4. Hi Natala,

    Sorry to hear of your husband’s allergies. You and/or he may want to contact the Physicians Committee for Responsible Medicine (www.pcrm.org) and/or the Vegetarian Resource Group (www.vrg.org). You may also want to seek out a vegan-friendly dietician. The aforementioned two groups may be of help in that regard.

    Many health food stores and even the Whole Foods near me carry oat milk and hemp milk. I like the former very much, but some people prefer hemp milk.

    One other idea, if you haven’t pursued this already…trying new types of potato-like vegetables, such as yucca, and grain products such as quinoa, which is a complete protein.

    To the extent that your husband, because of dietary restrictions, has to eat animal products, eating beef kills fewer animals than eating chicken, although I realize that one needs variety in their diet.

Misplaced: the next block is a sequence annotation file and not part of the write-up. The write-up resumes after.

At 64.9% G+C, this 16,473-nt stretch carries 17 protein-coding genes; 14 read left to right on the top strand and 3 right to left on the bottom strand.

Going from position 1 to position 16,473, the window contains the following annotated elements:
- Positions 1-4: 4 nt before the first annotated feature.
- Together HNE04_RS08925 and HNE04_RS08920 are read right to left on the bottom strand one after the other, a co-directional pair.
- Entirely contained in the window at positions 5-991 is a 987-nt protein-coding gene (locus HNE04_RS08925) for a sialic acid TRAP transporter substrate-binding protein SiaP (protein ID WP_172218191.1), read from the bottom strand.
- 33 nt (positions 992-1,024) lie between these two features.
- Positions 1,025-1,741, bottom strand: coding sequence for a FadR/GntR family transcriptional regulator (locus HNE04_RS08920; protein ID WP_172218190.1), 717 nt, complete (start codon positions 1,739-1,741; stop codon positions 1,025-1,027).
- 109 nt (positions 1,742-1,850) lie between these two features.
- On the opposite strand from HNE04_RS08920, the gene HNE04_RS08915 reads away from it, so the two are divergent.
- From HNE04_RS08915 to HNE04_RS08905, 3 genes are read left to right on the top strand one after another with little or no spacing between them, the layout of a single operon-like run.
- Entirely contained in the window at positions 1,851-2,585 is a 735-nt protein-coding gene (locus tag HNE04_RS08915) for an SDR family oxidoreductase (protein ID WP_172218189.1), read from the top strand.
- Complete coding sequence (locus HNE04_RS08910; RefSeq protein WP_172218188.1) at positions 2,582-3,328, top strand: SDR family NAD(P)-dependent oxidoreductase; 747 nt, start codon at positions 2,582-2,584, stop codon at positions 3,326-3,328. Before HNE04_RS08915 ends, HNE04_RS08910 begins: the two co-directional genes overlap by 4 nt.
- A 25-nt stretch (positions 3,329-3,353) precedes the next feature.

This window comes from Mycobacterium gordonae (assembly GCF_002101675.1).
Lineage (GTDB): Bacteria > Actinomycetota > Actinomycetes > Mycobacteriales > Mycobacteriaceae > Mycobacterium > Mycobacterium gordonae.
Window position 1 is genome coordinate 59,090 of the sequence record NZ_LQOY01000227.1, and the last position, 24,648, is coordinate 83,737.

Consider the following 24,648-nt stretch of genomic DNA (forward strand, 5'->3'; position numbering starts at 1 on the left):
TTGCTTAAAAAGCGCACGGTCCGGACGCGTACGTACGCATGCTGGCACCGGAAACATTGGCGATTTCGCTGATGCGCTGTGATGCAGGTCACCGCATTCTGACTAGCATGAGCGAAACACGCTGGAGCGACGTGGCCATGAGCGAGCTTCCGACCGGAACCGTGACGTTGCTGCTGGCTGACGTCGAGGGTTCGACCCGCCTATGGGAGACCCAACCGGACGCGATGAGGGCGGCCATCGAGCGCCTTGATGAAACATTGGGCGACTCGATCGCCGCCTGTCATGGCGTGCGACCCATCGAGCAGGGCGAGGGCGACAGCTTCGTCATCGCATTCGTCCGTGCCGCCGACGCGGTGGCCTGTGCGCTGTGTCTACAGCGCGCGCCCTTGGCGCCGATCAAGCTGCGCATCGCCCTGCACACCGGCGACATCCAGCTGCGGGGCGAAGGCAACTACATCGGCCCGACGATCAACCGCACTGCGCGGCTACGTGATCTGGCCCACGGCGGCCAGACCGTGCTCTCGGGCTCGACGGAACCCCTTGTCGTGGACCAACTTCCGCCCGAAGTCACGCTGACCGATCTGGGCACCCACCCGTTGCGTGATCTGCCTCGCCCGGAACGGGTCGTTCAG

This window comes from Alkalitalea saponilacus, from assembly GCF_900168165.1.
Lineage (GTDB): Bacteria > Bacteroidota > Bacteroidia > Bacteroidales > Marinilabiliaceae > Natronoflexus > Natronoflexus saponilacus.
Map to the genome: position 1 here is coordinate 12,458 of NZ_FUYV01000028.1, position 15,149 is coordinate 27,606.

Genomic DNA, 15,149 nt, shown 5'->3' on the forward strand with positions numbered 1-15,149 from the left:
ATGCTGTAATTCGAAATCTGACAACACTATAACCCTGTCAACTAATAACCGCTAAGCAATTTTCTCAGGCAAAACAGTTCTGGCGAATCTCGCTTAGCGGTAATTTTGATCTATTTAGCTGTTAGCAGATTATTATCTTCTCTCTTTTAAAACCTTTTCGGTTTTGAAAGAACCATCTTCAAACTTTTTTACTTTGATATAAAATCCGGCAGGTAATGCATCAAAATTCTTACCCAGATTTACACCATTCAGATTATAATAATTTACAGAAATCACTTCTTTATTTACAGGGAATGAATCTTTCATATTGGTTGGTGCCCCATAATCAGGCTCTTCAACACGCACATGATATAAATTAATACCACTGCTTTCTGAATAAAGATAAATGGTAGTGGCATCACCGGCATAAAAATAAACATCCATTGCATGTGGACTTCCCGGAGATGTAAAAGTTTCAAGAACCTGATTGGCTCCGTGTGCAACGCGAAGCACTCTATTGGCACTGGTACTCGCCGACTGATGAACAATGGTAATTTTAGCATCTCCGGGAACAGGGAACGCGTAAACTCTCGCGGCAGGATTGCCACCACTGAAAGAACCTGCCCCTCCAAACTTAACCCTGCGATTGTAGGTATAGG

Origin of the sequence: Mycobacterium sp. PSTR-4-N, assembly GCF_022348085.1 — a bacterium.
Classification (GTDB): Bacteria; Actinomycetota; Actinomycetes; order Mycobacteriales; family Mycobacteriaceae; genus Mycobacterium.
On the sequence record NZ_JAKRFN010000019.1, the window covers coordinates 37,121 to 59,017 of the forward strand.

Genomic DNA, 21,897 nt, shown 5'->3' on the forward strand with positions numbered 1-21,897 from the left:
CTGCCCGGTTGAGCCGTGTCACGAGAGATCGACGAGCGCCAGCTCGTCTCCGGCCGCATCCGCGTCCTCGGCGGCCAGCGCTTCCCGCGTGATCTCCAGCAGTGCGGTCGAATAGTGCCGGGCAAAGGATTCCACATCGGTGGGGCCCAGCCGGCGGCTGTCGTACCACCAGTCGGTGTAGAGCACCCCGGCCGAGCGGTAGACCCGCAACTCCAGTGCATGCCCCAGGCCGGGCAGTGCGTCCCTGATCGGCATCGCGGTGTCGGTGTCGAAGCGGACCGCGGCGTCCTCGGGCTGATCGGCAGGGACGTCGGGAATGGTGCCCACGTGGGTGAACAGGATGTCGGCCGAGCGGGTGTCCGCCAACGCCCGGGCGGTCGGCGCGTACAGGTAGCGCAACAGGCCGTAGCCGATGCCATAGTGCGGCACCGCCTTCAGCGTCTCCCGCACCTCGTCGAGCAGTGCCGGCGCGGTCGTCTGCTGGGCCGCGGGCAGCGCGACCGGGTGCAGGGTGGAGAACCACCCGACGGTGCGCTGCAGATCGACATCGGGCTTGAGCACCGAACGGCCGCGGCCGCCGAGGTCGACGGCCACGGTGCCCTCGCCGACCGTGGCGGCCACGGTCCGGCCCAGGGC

Best of luck.

  5. Thanks Gary! I wrote to PCRM, I hope they can help us out. Also, thanks for the suggestions on milk, I hadn’t thought about hemp and oat milk, and I know that he could try Rice or Potato milk as well.

  6. Hi Elaine,
    I like “a.” I must say, I’ve never felt like killing any animal, except perhaps one of the cats when they’ve done something bad.

    Hi Natala,
    Gary provided you with excellent suggestions. However, as much as we LOVE quinoa, I’d be careful as the grain is actually an edible seed. So check first to see if he’s allergic.